The media have abandoned the role of referee while the American public has become enthralled by the spectacle of blood-sport.

  3. When I read the Journal’s quote of: “politically directed investment…invites political favoritism for the powerful few at the expense of millions of middle-class taxpayers” I thought they were talking about the billions in tax breaks directed explicitly towards fossil fuel companies.

  4. Jeff Huggins says:

    Although I appreciate this post and information, it also brings to mind a problem, I think, in how we treat and then drop certain themes.

    For example, by far the biggest inconsistency and hypocrisy on Murdoch’s part is related to the fact that he has said in the past that he understands that climate change is real and concerning, and the fact that News Corp itself has a carbon neutral policy, and yet that Fox News and etc. give their audiences the cr_p that they do: e.g., climate change is fake, many scientists disagree with it, it’s not concerning, we shouldn’t do anything about it, and so forth.

    But we — the mainstream media, the liberal media, the blogs, and so forth — don’t emphasize and re-emphasize and point that out enough. Instead, we’re content to move on to Murdoch’s six biggest inconsistency, or tenth biggest one, or whatever. Doing so leaves the impression, to many audiences, that the largest and glaring inconsistency never existed, or went away, or isn’t important after all, or is acceptable.

    In my view, the movement doesn’t REALLY understand the processes of human/cultural change, the ideas of reach and FREQUENCY, the fact that actions speak much louder than words, and other such things. Although we talk a lot about messaging, the very mixed messages that our actions (and inaction) convey are enormous and deeply debilitating. And (I’m afraid) we seem to want to avoid recognizing these facts, and altering our approaches, even more so than Rick Perry wants to avoid understanding or admitting to climate change. There is more than one type of denial. And I’m beginning to think that the largest, most debilitating, and yet least obvious type is NOT the simple denial of the existence of climate change.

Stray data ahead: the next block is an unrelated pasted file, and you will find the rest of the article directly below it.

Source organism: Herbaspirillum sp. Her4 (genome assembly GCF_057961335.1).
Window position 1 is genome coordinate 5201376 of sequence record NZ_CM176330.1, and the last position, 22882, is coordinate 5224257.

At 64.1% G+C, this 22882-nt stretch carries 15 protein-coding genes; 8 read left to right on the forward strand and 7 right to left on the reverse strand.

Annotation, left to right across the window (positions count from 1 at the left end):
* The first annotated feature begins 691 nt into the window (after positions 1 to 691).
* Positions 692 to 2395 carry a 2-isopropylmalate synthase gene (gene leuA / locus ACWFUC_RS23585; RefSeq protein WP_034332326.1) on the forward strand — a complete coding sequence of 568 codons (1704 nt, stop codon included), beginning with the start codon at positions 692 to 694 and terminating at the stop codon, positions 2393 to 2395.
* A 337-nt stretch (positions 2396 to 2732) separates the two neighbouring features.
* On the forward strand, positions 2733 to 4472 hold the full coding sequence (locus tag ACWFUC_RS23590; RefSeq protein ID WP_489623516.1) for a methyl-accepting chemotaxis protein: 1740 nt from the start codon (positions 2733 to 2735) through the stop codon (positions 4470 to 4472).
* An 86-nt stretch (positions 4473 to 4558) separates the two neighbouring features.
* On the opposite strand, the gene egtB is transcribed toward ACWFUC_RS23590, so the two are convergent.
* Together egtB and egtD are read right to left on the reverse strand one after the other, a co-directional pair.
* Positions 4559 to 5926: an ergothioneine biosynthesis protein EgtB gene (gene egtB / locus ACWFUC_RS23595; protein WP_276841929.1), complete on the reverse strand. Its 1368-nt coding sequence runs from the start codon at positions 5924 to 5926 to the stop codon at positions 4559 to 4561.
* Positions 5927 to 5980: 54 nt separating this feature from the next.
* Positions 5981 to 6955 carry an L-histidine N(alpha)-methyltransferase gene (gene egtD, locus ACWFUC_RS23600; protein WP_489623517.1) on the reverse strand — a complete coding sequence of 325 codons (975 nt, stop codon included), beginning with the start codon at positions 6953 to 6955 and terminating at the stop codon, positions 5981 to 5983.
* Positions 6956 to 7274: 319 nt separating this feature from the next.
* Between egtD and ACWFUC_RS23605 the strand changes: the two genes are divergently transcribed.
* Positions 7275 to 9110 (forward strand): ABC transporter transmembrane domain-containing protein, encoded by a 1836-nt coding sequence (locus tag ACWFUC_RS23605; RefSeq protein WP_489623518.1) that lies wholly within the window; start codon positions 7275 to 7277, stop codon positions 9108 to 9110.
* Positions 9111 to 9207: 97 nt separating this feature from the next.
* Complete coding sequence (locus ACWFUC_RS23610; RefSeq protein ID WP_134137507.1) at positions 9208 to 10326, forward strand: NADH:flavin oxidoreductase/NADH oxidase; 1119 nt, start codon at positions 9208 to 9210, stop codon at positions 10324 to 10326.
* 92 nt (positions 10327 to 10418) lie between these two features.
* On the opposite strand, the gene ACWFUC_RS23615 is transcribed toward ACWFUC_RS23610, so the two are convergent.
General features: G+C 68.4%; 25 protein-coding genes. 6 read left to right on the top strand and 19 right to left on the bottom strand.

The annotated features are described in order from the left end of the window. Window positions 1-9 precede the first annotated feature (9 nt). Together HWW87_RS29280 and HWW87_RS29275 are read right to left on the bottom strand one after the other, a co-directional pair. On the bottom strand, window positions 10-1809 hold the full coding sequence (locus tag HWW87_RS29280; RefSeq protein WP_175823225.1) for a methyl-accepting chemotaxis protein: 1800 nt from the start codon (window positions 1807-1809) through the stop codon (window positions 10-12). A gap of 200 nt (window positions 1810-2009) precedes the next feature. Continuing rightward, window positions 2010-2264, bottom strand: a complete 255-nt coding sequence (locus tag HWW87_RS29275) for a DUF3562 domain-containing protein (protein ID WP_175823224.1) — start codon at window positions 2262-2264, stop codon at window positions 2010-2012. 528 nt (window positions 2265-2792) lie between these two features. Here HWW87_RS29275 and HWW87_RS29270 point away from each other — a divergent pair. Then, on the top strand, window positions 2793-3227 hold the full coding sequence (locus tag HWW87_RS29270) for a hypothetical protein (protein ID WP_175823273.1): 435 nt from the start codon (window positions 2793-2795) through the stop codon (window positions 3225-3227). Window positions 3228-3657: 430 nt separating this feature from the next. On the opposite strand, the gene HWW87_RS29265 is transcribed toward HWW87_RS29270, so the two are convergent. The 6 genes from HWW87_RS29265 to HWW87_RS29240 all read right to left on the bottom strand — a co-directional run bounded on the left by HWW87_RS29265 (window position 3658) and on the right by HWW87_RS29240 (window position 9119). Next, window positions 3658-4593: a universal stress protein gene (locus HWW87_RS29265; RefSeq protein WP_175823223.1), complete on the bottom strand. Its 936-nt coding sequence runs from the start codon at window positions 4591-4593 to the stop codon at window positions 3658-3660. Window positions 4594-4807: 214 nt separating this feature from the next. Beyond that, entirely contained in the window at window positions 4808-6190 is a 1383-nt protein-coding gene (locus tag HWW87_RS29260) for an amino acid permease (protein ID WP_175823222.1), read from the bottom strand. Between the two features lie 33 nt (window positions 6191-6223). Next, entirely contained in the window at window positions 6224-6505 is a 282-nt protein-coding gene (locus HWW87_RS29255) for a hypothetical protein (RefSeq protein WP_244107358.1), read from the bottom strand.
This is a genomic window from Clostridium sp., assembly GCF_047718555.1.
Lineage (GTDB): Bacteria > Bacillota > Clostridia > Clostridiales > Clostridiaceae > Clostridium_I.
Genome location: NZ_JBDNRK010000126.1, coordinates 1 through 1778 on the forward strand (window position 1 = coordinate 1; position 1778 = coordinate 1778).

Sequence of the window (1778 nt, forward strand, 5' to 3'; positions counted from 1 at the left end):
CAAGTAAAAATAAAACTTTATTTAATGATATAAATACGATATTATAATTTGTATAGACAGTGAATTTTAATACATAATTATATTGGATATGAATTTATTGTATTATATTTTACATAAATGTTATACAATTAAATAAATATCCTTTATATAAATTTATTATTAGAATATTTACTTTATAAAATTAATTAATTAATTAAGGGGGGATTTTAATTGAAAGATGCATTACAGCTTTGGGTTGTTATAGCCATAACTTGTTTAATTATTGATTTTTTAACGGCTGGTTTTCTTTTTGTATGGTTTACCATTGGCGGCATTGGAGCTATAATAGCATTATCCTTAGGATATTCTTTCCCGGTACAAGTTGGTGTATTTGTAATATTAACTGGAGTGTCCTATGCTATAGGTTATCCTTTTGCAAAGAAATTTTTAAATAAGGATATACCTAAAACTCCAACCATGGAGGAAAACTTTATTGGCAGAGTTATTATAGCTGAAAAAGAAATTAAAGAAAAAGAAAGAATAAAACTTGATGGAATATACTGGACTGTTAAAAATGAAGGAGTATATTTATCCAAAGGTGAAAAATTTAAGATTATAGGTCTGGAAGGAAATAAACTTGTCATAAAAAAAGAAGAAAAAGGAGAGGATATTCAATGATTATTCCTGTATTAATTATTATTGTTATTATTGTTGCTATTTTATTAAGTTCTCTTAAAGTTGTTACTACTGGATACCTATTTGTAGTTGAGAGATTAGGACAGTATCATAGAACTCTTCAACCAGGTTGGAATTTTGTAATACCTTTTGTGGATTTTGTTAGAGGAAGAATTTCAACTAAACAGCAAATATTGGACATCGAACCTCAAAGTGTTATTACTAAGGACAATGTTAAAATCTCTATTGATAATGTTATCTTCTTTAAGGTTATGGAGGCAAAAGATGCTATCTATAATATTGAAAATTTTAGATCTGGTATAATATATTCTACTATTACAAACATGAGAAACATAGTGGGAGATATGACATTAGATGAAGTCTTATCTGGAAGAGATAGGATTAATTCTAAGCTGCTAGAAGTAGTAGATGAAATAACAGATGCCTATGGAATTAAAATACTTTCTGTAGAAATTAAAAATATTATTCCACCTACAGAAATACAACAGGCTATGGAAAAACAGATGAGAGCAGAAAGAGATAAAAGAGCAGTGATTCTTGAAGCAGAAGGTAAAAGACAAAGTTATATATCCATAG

I’ll be going to Moving Planet — looking forward to it — and continuing to comment on ClimateProgress — I always enjoy it (or at least usually) — but we need to greatly improve our understanding, and change our ways, soon. Our present approaches amount to whistling in the wind to try to stop a powerful locomotive that keeps going faster and faster. If we don’t see this and get our acts together, I can’t imagine that I’ll be attending the 2012 edition of the worldwide day, whatever its theme may be, or that I’ll still be visiting ClimateProgress, as helpful as CP has been. Is there anyone else who’s feeling the same way?



  5. Joan Savage says:

    I’m wondering why my comment has been awaiting moderation since early afternoon and did I omit the terms of use.

  6. Joe Romm says:

    Sorry. Been traveling. Missed it.

  7. Joan Savage says:

    Thanks for the follow up!

  8. Bob goodof says:

    Didn’t these guys plan for sub $1/watt production costs when they were raising money in 2008-9? If they had achieved anything like that, they wouldn’t be blaming the Chinese or, more rationally, more normalized silicon prices (which are still high relative to history)